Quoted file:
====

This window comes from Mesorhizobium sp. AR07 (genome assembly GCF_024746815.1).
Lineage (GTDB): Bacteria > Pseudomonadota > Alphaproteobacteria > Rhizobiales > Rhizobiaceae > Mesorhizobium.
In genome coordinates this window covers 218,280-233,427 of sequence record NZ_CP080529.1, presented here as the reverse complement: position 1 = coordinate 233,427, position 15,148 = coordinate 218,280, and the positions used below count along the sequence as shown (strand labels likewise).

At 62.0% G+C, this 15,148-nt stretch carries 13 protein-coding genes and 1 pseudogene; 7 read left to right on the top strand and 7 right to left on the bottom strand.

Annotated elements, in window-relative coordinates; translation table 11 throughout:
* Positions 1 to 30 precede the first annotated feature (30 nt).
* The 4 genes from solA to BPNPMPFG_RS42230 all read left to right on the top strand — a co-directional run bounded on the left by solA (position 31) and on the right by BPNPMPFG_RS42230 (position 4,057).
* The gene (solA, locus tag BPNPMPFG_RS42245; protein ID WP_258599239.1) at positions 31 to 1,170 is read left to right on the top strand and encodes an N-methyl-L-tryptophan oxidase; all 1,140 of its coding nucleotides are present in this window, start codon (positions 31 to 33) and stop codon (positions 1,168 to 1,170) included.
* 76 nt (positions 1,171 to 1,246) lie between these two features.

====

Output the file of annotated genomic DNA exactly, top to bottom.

This window comes from Mesorhizobium sp. AR07 (genome assembly GCF_024746815.1).
Lineage (GTDB): Bacteria > Pseudomonadota > Alphaproteobacteria > Rhizobiales > Rhizobiaceae > Mesorhizobium.
In genome coordinates this window covers 218,280-233,427 of sequence record NZ_CP080529.1, presented here as the reverse complement: position 1 = coordinate 233,427, position 15,148 = coordinate 218,280, and the positions used below count along the sequence as shown (strand labels likewise).

At 62.0% G+C, this 15,148-nt stretch carries 13 protein-coding genes and 1 pseudogene; 7 read left to right on the top strand and 7 right to left on the bottom strand.

Annotated elements, in window-relative coordinates; translation table 11 throughout:
* Positions 1 to 30 precede the first annotated feature (30 nt).
* The 4 genes from solA to BPNPMPFG_RS42230 all read left to right on the top strand — a co-directional run bounded on the left by solA (position 31) and on the right by BPNPMPFG_RS42230 (position 4,057).
* The gene (solA, locus tag BPNPMPFG_RS42245; protein ID WP_258599239.1) at positions 31 to 1,170 is read left to right on the top strand and encodes an N-methyl-L-tryptophan oxidase; all 1,140 of its coding nucleotides are present in this window, start codon (positions 31 to 33) and stop codon (positions 1,168 to 1,170) included.
* 76 nt (positions 1,171 to 1,246) lie between these two features.